Day 12 – Supporting the man behind (or in front)

The crews continue to exemplify toughness by maintaining their excellent pace and at the time of posting there is less than one nautical mile in the difference between the crews distance to Barbados. Cockleshell Endeavour continue to take the slightly more northerly (and direct) route. Atlantic Dagger are a little further to the south. Common wisdom would suggest that this puts Atlantic Dagger is a slightly better position as the stronger following weather is normally present further to the south. Also the impact of any low pressure systems blowing past the crews would be less if they were further south. This year has been anything but normal though with the trade winds significantly lighter than average. Of course weather and route selection isn’t the only factor the crews are managing.

We’ve already spoken about the boat design and highlighted that the boats are of identical hull shape; the bit that goes in the water. They also have nearly identical cabin shapes; the bit that goes above the water. The boats also carry identical equipment, food and water. So any difference in boat speed is down to the crew’s ability, strength and skill at maximising the weather conditions. This can be making the best of the good, but also making the best of the bad.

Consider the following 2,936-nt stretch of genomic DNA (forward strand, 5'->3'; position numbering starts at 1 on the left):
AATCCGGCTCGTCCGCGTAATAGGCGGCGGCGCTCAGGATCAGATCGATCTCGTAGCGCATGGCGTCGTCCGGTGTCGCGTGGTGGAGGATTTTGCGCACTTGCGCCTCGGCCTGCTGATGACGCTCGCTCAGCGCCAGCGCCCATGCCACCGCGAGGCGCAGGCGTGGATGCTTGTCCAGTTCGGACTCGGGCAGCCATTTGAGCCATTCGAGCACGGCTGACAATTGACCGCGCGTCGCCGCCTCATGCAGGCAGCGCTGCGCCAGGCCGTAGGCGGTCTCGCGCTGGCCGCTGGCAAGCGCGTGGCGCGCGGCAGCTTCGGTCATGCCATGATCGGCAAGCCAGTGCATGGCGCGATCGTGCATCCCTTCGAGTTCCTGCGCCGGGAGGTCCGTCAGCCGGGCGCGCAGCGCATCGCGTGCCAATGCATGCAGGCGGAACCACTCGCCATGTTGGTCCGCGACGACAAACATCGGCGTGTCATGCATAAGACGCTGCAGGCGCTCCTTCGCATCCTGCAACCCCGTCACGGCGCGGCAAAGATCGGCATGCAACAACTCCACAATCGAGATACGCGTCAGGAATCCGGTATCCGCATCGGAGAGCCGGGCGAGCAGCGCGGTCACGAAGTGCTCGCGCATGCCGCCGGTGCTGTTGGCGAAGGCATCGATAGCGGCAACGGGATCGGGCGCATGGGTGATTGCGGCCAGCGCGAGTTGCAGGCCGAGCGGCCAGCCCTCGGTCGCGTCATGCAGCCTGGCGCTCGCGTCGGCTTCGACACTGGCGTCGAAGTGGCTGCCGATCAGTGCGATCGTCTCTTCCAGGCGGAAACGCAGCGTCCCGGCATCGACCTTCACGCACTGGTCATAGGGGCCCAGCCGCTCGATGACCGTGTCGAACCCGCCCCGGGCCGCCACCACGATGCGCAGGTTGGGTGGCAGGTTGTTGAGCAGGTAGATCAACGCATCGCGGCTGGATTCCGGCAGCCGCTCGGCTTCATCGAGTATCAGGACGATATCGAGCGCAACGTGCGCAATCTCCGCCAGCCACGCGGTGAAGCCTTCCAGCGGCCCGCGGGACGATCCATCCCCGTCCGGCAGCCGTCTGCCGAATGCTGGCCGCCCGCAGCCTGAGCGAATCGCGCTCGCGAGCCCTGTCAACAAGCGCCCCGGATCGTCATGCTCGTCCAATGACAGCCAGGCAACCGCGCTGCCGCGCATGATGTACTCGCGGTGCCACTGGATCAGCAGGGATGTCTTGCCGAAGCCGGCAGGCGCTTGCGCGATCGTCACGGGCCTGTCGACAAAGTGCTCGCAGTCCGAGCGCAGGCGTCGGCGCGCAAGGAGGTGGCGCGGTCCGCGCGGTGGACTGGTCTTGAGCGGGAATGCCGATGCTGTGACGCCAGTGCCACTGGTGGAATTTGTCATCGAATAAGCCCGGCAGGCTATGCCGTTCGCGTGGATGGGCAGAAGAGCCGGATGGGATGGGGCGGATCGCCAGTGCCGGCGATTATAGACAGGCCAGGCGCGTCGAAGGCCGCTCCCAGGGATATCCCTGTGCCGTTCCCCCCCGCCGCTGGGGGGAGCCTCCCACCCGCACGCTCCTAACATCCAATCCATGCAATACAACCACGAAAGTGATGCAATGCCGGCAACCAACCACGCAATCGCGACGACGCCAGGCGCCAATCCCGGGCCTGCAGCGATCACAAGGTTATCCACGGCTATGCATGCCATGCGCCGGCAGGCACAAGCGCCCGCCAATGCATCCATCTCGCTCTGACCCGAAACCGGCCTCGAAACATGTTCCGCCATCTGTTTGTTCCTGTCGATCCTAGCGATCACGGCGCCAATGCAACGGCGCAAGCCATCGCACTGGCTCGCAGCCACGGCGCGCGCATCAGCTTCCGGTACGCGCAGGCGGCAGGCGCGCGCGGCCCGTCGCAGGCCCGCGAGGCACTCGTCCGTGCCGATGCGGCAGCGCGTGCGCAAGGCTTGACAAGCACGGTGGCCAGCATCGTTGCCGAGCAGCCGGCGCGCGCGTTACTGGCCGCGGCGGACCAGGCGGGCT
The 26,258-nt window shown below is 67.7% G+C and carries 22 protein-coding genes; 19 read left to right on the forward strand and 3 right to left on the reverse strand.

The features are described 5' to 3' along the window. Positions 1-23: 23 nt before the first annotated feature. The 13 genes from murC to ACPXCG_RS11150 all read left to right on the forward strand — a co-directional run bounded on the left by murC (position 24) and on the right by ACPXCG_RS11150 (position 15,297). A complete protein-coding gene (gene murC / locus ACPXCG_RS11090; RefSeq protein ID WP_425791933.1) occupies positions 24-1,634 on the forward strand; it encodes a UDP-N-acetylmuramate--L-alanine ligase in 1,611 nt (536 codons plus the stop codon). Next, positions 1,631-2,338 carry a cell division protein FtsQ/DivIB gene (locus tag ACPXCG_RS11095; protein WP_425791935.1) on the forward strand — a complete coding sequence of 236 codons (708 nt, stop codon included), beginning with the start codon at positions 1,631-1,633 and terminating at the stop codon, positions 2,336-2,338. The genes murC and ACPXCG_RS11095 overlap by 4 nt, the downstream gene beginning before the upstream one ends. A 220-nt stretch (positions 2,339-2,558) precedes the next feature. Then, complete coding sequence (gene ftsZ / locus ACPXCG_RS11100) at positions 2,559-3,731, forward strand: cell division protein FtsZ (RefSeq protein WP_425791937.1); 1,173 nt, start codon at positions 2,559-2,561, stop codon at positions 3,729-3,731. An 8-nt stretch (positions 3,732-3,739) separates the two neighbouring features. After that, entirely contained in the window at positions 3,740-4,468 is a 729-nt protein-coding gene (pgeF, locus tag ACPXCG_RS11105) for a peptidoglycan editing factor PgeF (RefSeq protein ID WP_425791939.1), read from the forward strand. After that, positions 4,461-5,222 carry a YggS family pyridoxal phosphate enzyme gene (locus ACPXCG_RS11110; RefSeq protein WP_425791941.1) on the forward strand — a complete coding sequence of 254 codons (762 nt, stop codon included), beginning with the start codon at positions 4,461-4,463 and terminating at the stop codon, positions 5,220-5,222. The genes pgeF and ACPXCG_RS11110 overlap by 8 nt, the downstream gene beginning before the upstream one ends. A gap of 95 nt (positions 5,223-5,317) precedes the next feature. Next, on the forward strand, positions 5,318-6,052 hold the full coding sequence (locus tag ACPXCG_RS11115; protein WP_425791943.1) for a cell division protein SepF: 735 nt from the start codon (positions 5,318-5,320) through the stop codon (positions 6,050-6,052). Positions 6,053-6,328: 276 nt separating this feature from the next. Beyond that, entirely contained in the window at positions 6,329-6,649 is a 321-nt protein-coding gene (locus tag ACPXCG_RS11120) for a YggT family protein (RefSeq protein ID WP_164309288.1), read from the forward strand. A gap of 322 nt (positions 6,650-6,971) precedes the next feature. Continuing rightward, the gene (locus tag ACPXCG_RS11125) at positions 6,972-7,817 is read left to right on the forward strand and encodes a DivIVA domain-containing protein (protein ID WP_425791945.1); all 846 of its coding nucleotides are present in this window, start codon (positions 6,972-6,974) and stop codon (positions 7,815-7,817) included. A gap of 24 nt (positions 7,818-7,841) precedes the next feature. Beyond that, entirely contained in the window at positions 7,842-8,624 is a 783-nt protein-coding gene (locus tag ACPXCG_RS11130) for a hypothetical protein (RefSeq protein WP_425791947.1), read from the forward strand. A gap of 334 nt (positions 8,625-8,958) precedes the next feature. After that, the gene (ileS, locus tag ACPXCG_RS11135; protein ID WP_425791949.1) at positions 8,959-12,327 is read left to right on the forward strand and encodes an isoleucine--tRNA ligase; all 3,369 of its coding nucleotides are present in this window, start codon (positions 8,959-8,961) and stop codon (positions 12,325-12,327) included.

It is obviously physically tough and demanding to row for 12 hours a day, taking moments to rest and sleep when you can. Imagine the mental toll taken on the individuals in each crew. Being hundreds of miles from land. Thousands of miles from loved ones and family, which can be especially tough at this time of year. I know I get a bit cranky if I have a bad night sleep but never having the option to hit snooze and roll over makes it all the worse. The thing which will get the crews through the challenge will undoubtedly be the thought of letting down their team. Of not fully supporting and backing up the man next to them (on more accurately in ocean rowing it’s about the man in front of or behind them). This is what makes a crew or a team strong. It’s not in the individual capacity of their captain but in the willingness of every member of the crew to dig out blind to help their fellow crewmates. This is why we do not have any concerns with in this regard for the crews of the Mission Atlantic 2021. To a man they are exceptional and will look after each other at every opportunity.

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